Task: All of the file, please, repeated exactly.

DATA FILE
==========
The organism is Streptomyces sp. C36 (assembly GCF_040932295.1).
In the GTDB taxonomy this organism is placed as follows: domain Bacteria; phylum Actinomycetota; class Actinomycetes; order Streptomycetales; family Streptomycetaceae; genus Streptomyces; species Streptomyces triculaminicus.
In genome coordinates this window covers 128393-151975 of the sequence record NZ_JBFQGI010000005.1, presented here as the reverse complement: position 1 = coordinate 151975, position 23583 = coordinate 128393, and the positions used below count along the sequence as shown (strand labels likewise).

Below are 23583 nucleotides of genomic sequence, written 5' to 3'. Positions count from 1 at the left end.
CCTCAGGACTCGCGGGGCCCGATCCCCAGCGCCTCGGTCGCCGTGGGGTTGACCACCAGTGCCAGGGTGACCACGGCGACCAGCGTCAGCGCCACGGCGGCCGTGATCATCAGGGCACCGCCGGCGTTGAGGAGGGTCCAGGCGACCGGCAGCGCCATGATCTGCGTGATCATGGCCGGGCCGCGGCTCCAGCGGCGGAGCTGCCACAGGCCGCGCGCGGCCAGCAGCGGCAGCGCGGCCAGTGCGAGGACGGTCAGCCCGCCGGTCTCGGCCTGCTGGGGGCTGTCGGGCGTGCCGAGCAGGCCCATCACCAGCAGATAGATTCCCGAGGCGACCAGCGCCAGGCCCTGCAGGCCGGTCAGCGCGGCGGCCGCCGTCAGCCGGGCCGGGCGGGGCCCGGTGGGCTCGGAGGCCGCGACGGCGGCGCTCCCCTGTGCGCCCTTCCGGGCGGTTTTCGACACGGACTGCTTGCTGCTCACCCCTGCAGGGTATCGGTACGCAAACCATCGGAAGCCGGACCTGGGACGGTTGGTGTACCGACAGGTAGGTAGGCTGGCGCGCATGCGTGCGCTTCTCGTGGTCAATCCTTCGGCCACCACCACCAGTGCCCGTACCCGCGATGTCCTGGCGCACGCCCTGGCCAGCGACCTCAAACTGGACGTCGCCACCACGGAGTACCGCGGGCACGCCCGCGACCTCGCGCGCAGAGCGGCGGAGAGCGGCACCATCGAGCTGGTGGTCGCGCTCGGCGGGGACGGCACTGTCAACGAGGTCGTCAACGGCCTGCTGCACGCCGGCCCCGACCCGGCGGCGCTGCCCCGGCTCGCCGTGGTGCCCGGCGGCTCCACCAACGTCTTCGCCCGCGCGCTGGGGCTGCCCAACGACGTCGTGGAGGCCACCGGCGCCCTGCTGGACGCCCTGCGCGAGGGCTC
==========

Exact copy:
The organism is Streptomyces sp. C36 (assembly GCF_040932295.1).
In the GTDB taxonomy this organism is placed as follows: domain Bacteria; phylum Actinomycetota; class Actinomycetes; order Streptomycetales; family Streptomycetaceae; genus Streptomyces; species Streptomyces triculaminicus.
In genome coordinates this window covers 128393-151975 of the sequence record NZ_JBFQGI010000005.1, presented here as the reverse complement: position 1 = coordinate 151975, position 23583 = coordinate 128393, and the positions used below count along the sequence as shown (strand labels likewise).

Below are 23583 nucleotides of genomic sequence, written 5' to 3'. Positions count from 1 at the left end.
CCTCAGGACTCGCGGGGCCCGATCCCCAGCGCCTCGGTCGCCGTGGGGTTGACCACCAGTGCCAGGGTGACCACGGCGACCAGCGTCAGCGCCACGGCGGCCGTGATCATCAGGGCACCGCCGGCGTTGAGGAGGGTCCAGGCGACCGGCAGCGCCATGATCTGCGTGATCATGGCCGGGCCGCGGCTCCAGCGGCGGAGCTGCCACAGGCCGCGCGCGGCCAGCAGCGGCAGCGCGGCCAGTGCGAGGACGGTCAGCCCGCCGGTCTCGGCCTGCTGGGGGCTGTCGGGCGTGCCGAGCAGGCCCATCACCAGCAGATAGATTCCCGAGGCGACCAGCGCCAGGCCCTGCAGGCCGGTCAGCGCGGCGGCCGCCGTCAGCCGGGCCGGGCGGGGCCCGGTGGGCTCGGAGGCCGCGACGGCGGCGCTCCCCTGTGCGCCCTTCCGGGCGGTTTTCGACACGGACTGCTTGCTGCTCACCCCTGCAGGGTATCGGTACGCAAACCATCGGAAGCCGGACCTGGGACGGTTGGTGTACCGACAGGTAGGTAGGCTGGCGCGCATGCGTGCGCTTCTCGTGGTCAATCCTTCGGCCACCACCACCAGTGCCCGTACCCGCGATGTCCTGGCGCACGCCCTGGCCAGCGACCTCAAACTGGACGTCGCCACCACGGAGTACCGCGGGCACGCCCGCGACCTCGCGCGCAGAGCGGCGGAGAGCGGCACCATCGAGCTGGTGGTCGCGCTCGGCGGGGACGGCACTGTCAACGAGGTCGTCAACGGCCTGCTGCACGCCGGCCCCGACCCGGCGGCGCTGCCCCGGCTCGCCGTGGTGCCCGGCGGCTCCACCAACGTCTTCGCCCGCGCGCTGGGGCTGCCCAACGACGTCGTGGAGGCCACCGGCGCCCTGCTGGACGCCCTGCGCGAGGGCTC